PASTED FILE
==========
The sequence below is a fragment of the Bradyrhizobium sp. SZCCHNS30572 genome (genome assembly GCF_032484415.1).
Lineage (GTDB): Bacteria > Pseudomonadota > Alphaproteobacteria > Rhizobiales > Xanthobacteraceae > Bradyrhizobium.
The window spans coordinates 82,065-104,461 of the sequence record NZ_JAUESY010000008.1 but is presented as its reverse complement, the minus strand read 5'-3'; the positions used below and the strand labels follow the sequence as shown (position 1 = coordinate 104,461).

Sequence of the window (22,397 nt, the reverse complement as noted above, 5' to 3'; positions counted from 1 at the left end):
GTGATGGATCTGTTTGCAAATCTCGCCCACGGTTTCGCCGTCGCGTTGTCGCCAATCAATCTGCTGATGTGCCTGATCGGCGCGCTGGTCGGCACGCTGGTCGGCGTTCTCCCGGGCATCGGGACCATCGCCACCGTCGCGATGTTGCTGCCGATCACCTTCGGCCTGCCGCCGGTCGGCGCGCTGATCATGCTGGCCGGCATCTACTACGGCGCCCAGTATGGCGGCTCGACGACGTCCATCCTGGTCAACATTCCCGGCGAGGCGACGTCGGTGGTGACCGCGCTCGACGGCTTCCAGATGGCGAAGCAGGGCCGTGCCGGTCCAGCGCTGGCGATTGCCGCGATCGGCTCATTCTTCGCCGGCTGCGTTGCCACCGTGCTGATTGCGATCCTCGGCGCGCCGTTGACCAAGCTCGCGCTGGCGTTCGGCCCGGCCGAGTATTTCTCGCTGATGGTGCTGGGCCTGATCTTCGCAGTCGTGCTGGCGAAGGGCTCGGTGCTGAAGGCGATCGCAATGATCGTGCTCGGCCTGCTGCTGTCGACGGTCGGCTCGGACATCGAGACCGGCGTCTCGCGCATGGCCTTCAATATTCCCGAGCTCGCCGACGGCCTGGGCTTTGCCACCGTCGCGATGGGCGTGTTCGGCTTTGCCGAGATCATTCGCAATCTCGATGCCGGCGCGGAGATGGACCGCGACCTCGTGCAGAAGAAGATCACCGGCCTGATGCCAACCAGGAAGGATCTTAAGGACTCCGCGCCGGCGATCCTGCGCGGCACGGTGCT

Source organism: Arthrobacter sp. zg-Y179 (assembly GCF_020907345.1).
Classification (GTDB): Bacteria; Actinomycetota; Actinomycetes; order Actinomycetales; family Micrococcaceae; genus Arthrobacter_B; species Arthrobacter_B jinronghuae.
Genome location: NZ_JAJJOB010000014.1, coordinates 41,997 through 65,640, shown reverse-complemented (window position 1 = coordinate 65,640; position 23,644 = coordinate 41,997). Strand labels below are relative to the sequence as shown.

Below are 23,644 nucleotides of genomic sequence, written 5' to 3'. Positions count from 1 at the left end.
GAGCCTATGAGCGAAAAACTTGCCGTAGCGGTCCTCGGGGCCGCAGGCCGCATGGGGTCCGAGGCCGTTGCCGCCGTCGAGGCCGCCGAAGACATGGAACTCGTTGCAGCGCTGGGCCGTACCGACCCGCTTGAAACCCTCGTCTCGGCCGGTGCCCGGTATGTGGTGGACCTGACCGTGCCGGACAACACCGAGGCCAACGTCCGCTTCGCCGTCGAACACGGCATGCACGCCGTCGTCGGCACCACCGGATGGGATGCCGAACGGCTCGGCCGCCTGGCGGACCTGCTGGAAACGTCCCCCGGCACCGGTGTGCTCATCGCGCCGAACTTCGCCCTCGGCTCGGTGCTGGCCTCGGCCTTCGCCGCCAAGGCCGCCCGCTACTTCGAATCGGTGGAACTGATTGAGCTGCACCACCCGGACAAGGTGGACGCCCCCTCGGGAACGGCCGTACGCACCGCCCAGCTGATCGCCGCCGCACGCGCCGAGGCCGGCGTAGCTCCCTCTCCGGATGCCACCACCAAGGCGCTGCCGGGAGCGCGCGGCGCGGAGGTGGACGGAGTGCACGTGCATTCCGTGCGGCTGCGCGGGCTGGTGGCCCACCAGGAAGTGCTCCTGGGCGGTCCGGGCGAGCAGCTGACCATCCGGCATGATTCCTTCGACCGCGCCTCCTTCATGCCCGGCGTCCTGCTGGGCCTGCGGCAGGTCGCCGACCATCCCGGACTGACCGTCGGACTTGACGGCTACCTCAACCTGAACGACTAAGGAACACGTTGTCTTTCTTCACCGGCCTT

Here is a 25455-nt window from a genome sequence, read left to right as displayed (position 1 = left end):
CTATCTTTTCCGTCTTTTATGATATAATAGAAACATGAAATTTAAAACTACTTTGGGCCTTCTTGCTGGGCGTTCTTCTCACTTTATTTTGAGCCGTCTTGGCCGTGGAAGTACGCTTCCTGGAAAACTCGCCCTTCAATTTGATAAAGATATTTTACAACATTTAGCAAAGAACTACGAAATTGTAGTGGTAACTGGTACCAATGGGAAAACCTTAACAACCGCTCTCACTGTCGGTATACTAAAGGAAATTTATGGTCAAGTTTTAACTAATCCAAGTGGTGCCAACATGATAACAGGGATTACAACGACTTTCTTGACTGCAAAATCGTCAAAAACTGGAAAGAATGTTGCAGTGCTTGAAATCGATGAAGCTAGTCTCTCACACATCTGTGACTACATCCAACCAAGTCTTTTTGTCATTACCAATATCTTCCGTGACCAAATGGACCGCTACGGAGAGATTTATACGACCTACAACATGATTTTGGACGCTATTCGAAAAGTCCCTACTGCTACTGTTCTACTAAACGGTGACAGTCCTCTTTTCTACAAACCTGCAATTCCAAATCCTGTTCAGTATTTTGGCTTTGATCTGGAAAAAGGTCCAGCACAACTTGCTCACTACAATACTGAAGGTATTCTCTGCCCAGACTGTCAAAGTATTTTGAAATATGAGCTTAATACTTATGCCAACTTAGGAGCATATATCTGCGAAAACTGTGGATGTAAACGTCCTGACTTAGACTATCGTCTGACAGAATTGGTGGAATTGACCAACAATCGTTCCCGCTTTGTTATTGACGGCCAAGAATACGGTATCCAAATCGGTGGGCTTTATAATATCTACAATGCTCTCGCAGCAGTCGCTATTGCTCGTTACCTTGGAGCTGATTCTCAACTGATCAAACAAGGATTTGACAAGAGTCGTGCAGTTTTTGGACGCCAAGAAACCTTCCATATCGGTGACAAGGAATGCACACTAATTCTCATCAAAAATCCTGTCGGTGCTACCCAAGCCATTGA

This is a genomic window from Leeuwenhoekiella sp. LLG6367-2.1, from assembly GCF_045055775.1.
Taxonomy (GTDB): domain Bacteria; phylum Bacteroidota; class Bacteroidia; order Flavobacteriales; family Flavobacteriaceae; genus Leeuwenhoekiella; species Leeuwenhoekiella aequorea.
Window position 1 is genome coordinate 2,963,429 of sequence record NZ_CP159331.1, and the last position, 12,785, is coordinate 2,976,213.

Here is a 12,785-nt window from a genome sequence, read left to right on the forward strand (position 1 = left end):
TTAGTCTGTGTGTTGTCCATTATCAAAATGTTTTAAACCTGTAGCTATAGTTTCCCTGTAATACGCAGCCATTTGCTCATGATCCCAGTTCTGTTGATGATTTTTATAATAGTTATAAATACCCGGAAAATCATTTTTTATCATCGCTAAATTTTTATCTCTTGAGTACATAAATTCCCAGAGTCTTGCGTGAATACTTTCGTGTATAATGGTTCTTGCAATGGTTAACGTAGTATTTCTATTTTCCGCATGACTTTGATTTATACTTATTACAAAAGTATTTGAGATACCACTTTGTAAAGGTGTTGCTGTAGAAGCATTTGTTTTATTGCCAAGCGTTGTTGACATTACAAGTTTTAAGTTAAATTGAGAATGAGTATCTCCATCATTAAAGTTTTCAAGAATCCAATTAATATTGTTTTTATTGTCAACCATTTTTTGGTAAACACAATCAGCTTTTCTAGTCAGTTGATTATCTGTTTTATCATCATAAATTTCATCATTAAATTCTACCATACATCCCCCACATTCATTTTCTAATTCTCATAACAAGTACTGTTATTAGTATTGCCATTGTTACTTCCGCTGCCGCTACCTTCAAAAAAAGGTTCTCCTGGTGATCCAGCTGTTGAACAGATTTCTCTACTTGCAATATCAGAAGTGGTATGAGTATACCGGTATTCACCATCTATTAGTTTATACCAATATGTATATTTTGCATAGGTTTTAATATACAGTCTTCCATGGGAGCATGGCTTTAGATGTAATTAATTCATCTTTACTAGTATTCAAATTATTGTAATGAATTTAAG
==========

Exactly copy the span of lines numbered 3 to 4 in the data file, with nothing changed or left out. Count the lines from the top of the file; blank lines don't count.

The window spans coordinates 82,065-104,461 of the sequence record NZ_JAUESY010000008.1 but is presented as its reverse complement, the minus strand read 5'-3'; the positions used below and the strand labels follow the sequence as shown (position 1 = coordinate 104,461).

Sequence of the window (22,397 nt, the reverse complement as noted above, 5' to 3'; positions counted from 1 at the left end):